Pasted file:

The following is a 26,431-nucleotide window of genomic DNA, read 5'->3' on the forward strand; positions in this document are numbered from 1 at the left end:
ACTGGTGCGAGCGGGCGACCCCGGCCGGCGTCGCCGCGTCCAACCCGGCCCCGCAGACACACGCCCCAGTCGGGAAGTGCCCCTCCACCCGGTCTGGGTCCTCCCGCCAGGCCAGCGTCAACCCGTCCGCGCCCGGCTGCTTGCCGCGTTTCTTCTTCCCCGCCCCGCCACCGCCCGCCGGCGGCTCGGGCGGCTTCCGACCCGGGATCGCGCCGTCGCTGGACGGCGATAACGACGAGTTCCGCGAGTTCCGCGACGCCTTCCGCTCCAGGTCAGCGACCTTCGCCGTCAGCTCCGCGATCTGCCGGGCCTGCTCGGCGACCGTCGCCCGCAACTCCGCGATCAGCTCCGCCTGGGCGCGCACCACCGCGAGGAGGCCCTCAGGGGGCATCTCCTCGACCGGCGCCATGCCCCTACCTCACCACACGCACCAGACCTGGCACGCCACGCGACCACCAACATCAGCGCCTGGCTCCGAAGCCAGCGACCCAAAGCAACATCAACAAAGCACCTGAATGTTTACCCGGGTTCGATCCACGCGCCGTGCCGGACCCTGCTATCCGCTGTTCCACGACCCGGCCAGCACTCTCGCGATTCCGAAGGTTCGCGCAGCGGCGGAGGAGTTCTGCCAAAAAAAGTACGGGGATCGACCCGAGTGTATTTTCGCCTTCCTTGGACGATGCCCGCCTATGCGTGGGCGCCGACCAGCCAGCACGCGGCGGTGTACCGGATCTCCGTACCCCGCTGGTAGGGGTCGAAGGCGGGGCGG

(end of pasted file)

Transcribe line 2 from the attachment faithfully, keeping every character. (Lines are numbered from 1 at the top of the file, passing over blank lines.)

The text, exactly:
ACTGGTGCGAGCGGGCGACCCCGGCCGGCGTCGCCGCGTCCAACCCGGCCCCGCAGACACACGCCCCAGTCGGGAAGTGCCCCTCCACCCGGTCTGGGTCCTCCCGCCAGGCCAGCGTCAACCCGTCCGCGCCCGGCTGCTTGCCGCGTTTCTTCTTCCCCGCCCCGCCACCGCCCGCCGGCGGCTCGGGCGGCTTCCGACCCGGGATCGCGCCGTCGCTGGACGGCGATAACGACGAGTTCCGCGAGTTCCGCGACGCCTTCCGCTCCAGGTCAGCGACCTTCGCCGTCAGCTCCGCGATCTGCCGGGCCTGCTCGGCGACCGTCGCCCGCAACTCCGCGATCAGCTCCGCCTGGGCGCGCACCACCGCGAGGAGGCCCTCAGGGGGCATCTCCTCGACCGGCGCCATGCCCCTACCTCACCACACGCACCAGACCTGGCACGCCACGCGACCACCAACATCAGCGCCTGGCTCCGAAGCCAGCGACCCAAAGCAACATCAACAAAGCACCTGAATGTTTACCCGGGTTCGATCCACGCGCCGTGCCGGACCCTGCTATCCGCTGTTCCACGACCCGGCCAGCACTCTCGCGATTCCGAAGGTTCGCGCAGCGGCGGAGGAGTTCTGCCAAAAAAAGTACGGGGATCGACCCGAGTGTATTTTCGCCTTCCTTGGACGATGCCCGCCTATGCGTGGGCGCCGACCAGCCAGCACGCGGCGGTGTACCGGATCTCCGTACCCCGCTGGTAGGGGTCGAAGGCGGGGCGG